"To live in a hotel promotes a cool two-mindedness: one is both steady and in a sea that passes with the tides. Accommodation is what's wanted, a replenished idea of permanence and transience; familiarity with overcoming the continual irregularity in things."
From the short memoir "Accommodations," by Richard Ford, 1988
Richard Ford is a long way from Little Rock these days. Winner of the Pulitzer Prize for Fiction for his 1996 novel "Independence Day," the Mississippi-born Ford has taken his seat at the table of great American authors, and it looks like he'll be staying awhile. Commonly seen as a literary heir to writers like William Faulkner, he nonetheless refuses the term "Southern writer," which he says comes with too much ugly baggage. Currently, Ford serves as the Emmanuel Roman and Barrie Sardoff Professor of the Humanities at Columbia University in New York City.
Before he was a famous writer, though, he was a boy living in Room 600 of the Marion Hotel in downtown Little Rock.
Ford was born in Jackson, Miss., in 1944. His father had a heart attack when he was eight years old, followed by another, fatal heart attack eight years later. Beginning in 1952 and continuing into his teen years after his father's death, Ford spent summers in Little Rock with his maternal grandparents. Ford's grandfather, Ben Shelley, was the manager of the Marion Hotel, and lived on the premises. Ford was given his own room at the front of the hotel on the sixth floor. Demolished in 1980, the hotel stood roughly where the Statehouse Convention Center stands today, near Louisiana and Markham Streets. Ford said that though guests came and went, he soon became part of the surrogate family of hotel workers.
"It created for me a nice sense of comfort, because I knew everybody," he said. "Everybody was family: all the bellmen, all the telephone operators, all the front office people, all the cooks, all the waitresses, all the waiters. And yet all around that little island of home-like experience, there were all these people coming and going, day in and day out — people I would never see again."
Living in the hotel wasn't a lonely experience, Ford said, even though there weren't many other children his age living in downtown Little Rock in those days. Ford said life as an only child had taken away his "loneliness gene" by the time he started spending summers there. He still remembers the city sounds he heard while falling asleep.
"I could lie in my bed and I could hear the buses coming and going from the Trailways bus station," he said. "Down behind the hotel, I could hear the Missouri Pacific switch cars. I could hear voices out on the street. I could hear sirens. I never thought of it as lonely."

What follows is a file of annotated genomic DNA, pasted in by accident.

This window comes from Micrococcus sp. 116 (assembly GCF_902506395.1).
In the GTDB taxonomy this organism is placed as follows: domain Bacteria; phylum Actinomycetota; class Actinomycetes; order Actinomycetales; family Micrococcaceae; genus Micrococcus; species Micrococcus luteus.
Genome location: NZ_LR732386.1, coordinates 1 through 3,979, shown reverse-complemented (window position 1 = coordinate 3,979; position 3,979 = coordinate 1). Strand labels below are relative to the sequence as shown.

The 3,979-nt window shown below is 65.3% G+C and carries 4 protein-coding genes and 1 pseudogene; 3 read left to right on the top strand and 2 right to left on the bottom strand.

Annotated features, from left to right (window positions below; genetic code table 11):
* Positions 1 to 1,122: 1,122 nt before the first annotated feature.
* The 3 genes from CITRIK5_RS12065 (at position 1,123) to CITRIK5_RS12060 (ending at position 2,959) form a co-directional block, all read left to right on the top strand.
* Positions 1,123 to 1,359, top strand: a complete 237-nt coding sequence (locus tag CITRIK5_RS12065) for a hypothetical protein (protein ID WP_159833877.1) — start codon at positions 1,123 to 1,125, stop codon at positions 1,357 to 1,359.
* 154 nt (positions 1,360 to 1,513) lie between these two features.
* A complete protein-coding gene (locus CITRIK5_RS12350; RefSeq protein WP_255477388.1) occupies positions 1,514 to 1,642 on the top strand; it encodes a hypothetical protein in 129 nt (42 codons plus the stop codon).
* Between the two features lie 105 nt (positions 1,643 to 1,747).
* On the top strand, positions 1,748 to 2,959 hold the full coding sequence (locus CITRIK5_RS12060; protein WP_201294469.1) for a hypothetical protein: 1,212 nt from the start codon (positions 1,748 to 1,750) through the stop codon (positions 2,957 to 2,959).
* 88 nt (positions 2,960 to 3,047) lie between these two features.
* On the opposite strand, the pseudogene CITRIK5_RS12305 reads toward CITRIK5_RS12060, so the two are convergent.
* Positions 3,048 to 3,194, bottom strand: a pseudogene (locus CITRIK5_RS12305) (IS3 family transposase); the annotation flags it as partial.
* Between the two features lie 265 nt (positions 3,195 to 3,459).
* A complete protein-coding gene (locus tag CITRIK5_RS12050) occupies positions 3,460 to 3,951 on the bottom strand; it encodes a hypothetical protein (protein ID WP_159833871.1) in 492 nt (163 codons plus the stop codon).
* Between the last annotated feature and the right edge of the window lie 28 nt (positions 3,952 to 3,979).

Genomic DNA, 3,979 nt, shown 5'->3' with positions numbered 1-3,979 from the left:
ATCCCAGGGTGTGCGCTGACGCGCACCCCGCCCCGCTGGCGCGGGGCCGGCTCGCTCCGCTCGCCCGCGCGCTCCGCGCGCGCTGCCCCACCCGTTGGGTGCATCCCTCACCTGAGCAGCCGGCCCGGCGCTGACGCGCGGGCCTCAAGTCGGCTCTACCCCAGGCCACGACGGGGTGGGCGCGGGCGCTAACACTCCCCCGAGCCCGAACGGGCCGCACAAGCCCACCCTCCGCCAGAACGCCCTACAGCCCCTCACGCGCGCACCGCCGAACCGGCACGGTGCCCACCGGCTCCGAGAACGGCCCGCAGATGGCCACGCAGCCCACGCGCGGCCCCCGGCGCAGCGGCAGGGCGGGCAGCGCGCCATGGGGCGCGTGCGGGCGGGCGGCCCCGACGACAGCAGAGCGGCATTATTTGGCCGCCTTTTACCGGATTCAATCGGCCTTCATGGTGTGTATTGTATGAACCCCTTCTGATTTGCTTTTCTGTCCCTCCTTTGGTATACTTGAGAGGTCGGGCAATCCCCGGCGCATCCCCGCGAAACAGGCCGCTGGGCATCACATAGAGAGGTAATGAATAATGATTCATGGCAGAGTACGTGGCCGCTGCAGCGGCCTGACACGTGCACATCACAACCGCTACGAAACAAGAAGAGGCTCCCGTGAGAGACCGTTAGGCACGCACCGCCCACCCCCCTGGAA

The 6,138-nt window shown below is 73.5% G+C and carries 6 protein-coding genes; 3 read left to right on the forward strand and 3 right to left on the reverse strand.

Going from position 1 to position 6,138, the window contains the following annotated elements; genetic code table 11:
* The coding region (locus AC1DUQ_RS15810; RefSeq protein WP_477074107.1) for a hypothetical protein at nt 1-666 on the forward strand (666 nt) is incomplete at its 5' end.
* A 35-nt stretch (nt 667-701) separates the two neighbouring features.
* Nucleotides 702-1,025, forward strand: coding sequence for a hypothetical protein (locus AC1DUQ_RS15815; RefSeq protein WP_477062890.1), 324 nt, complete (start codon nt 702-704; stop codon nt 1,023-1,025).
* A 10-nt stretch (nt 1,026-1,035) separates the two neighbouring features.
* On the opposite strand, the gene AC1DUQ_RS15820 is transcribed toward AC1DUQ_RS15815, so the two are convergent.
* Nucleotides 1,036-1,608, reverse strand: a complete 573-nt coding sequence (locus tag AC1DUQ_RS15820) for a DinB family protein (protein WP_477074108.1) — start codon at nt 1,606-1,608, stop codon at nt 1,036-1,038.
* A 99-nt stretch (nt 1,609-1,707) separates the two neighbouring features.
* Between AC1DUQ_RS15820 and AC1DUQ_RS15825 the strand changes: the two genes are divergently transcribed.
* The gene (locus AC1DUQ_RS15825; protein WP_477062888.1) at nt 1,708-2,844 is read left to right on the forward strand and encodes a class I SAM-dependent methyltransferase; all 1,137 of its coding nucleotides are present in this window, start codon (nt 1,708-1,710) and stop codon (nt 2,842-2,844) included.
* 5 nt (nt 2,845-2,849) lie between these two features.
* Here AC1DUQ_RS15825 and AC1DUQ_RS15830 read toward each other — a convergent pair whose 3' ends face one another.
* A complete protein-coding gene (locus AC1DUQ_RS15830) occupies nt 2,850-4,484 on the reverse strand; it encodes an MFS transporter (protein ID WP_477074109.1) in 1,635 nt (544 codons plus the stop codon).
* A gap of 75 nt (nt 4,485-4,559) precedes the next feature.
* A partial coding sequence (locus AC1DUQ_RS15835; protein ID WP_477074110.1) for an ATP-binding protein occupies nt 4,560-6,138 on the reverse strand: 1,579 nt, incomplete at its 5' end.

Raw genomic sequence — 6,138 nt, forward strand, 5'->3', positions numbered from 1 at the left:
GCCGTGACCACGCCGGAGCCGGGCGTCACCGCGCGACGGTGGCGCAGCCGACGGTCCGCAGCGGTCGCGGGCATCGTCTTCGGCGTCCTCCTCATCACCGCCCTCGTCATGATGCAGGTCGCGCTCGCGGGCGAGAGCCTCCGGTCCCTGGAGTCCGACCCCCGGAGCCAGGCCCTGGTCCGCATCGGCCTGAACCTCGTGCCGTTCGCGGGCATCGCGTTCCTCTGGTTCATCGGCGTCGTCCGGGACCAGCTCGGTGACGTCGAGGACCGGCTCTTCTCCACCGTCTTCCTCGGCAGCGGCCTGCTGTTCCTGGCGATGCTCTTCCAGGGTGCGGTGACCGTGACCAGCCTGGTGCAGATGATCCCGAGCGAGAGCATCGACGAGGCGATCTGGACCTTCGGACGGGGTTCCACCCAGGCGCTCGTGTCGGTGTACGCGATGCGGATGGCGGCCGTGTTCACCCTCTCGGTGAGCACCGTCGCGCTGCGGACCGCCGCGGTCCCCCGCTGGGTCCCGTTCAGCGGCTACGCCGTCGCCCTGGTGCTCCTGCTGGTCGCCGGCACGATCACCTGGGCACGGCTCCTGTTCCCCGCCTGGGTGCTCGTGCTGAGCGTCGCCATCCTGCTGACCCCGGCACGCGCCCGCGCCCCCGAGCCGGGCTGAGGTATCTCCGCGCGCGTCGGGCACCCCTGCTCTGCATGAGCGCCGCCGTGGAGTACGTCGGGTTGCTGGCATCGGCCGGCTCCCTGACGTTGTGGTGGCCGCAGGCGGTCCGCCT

Though Arkansas and the rest of the South were firmly in the grip of Jim Crow when he lived in Little Rock, Ford said that he came to befriend and respect many of the black employees at the Marion, a situation which he said "saved my life." With his grandfather busy running the hotel, Ford was put under the care of a black bellman named Sedric Bowe, who he said raised him through his adolescence, along with the sons of many other prominent businessmen who worked downtown. Bowe took him fishing, taught him how to water ski, and sometimes drove him back and forth to Helena so Ford could spend time with a girlfriend. Bowe is one of several workers at the Marion who helped shape the man and writer Ford would become.
"Those guys were my friends," he said. "All those guys, the bellmen at the Marion, they had all been in the service in the Second World War. They had all been out of Little Rock. They had been out into the world. Some of them had been to Germany, some of them had been to Japan. Even though they resubmitted to [segregation] when they came back to Little Rock after the war, the color line was a rather ragged line for them."
Though Ford didn't start writing until he'd gone off to college, he said that living at the Marion shaped his perceptions about life and the world in ways that eventually made their way into his work. One of the most important was the idea that home is not a concept that's conferred upon you. It's a concept that you confer upon yourself.
"You say where home is," he said. "It can be one place, or it can be more than one place. It isn't just the place where you happen by accident of birth to originate."
Too, living in the hotel as a child instilled in him a fascination with secrecy — with people living private lives behind locked doors, and doing things they didn't want anyone else to see. As a writer, he has often found himself trying to puzzle out why people keep the secrets they do. "When you live in a hotel, you're excluded from almost everything that goes on there," he said. "So I understood that in people's lives, there was always an interior, private part that I was very curious about — that I was willing to try and find ways to penetrate. It made private lives — secret lives — seem very dramatic and attractive to me."
Ford will give a talk about his latest book, "Canada," at 1 p.m. April 20 in the Darragh Center of the Main Library as part of the Arkansas Literary Festival. Kane Webb will moderate. The talk is free and open to the public.
Gini, in my opinion, your aunt was the only person involved in the Whitewater episode…
I wonder if the Arkansas Medical Society has made any official statements regarding this or…
Gini, that was a fine letter. Your aunt is a brave woman. Susan McDougal set…